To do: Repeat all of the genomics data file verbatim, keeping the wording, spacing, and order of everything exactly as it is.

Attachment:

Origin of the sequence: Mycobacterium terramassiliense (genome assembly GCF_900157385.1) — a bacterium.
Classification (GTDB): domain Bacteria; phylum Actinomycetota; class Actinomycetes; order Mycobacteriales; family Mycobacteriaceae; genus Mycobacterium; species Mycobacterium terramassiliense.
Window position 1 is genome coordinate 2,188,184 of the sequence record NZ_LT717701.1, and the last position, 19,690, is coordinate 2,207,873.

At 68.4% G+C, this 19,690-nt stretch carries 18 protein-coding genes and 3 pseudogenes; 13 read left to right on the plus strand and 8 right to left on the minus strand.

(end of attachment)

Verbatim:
Origin of the sequence: Mycobacterium terramassiliense (genome assembly GCF_900157385.1) — a bacterium.
Classification (GTDB): domain Bacteria; phylum Actinomycetota; class Actinomycetes; order Mycobacteriales; family Mycobacteriaceae; genus Mycobacterium; species Mycobacterium terramassiliense.
Window position 1 is genome coordinate 2,188,184 of the sequence record NZ_LT717701.1, and the last position, 19,690, is coordinate 2,207,873.

At 68.4% G+C, this 19,690-nt stretch carries 18 protein-coding genes and 3 pseudogenes; 13 read left to right on the plus strand and 8 right to left on the minus strand.